The embroidered symbols featured in this block, made by Justin Laku, reflect various aspects of Sudanese life. In Khartoum, the capital city, the White Nile and the Blue Nile join together to become the great Nile River. The river, symbolized on the block by a boat upon water, is the main source of the nation’s irrigation as well as its lifeline. It connects not only the north and south regions of Sudan, but also links it to other African countries. The right oval depicts a dwelling commonly found in parts of the country. This kind of hut, round with a conical roof, is constructed from mud and grass.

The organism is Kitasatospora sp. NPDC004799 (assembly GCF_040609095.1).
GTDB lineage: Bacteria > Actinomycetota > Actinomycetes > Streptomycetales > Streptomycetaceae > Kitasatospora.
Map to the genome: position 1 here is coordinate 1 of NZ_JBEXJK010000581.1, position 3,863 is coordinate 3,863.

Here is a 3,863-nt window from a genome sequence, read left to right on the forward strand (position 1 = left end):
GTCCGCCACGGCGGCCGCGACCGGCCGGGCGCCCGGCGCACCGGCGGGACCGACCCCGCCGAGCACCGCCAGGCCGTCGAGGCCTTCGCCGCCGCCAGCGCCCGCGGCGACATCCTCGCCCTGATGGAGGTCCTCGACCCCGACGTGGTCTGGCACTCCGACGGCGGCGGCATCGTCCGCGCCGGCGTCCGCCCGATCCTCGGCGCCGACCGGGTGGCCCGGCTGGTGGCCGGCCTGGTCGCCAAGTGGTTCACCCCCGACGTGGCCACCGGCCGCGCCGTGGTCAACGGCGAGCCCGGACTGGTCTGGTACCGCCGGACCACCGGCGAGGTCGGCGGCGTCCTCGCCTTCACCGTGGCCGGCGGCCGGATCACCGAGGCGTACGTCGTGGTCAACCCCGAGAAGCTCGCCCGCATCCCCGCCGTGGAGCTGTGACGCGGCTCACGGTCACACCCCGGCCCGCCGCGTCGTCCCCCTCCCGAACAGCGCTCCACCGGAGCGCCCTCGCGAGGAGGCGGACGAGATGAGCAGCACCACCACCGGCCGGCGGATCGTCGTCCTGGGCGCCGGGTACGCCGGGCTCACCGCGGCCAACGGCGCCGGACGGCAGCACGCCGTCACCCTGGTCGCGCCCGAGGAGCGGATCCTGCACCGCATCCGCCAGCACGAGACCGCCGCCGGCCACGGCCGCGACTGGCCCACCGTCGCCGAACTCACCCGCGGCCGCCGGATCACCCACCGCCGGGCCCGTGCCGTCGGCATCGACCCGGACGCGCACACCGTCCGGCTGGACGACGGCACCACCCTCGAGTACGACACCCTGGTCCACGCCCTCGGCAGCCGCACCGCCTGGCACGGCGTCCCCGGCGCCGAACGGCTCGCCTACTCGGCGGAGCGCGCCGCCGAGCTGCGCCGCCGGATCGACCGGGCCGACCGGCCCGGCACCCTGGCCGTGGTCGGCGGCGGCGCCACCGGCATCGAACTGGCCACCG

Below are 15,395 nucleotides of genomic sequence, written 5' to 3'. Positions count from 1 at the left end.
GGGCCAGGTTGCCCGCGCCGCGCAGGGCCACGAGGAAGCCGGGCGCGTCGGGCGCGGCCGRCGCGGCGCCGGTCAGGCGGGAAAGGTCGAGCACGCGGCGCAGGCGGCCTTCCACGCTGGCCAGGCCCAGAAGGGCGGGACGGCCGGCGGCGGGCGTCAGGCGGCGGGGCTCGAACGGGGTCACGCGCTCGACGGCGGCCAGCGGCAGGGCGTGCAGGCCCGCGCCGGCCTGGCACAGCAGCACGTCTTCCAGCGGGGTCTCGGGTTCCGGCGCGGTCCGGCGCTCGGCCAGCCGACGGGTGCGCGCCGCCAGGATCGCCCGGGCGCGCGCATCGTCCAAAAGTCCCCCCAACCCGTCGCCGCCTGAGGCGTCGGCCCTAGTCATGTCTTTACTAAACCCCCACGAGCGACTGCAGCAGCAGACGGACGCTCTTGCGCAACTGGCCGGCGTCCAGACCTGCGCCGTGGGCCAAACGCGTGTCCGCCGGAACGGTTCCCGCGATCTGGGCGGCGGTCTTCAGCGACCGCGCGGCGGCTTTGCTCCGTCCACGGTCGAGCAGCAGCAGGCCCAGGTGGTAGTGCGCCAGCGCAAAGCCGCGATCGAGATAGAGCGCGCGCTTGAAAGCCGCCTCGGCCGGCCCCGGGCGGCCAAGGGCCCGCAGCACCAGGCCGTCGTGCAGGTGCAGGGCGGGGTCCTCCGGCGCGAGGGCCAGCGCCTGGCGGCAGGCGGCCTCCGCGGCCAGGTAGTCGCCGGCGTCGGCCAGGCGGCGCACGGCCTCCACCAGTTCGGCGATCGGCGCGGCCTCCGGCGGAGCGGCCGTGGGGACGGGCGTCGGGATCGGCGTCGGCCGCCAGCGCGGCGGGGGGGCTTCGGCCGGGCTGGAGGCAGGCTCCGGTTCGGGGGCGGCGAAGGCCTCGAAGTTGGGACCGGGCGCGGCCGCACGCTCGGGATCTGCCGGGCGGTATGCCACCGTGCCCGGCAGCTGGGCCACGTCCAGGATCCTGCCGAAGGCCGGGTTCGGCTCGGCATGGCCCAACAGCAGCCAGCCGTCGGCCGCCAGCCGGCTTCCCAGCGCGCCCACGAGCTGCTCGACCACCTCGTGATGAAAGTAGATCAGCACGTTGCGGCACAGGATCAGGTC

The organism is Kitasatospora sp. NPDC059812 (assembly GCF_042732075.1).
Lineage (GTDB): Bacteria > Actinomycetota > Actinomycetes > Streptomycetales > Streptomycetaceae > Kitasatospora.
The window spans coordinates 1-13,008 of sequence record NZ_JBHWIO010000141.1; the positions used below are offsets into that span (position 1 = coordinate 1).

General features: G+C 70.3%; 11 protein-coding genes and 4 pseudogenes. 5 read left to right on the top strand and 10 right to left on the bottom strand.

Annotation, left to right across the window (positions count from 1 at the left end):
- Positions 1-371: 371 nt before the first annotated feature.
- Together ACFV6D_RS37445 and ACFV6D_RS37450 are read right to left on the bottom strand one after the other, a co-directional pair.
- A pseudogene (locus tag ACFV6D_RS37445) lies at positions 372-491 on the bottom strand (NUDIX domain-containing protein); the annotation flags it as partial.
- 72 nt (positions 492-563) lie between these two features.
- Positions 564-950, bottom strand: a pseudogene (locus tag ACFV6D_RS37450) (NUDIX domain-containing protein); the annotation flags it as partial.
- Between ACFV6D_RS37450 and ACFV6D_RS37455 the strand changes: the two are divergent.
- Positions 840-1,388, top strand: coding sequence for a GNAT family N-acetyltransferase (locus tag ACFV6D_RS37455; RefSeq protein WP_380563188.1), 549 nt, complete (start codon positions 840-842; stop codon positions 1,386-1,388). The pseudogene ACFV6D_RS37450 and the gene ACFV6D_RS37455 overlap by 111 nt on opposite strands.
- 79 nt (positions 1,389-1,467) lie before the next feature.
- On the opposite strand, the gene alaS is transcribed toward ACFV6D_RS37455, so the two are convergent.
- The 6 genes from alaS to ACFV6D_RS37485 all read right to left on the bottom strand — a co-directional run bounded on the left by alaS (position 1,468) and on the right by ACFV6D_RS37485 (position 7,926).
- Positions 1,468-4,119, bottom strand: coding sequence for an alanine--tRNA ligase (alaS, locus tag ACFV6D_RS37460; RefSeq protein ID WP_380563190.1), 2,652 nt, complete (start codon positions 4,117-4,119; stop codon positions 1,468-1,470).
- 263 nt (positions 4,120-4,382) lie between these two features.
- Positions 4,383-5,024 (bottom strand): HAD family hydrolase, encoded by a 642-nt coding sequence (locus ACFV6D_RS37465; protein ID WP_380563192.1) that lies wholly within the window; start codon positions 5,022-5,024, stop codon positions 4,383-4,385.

A palm tree, the only variety to survive the dry Sahara environment, fills the bottom section, while cowrie shells, believed by some to be a means of predicting the future and used by others for jewelry and fashion, embellish the centre. On either side of the shells are pieces of copper bracelet. This type of bracelet, worn as a sign of adulthood, represents Sudan’s rich mineral resources. Elaborate gold stitching frames the inner design in a pattern typically embroidered on men’s clothing. A piece of Justin’s, which was created in the popular art-form of tie-dye, was used for the background.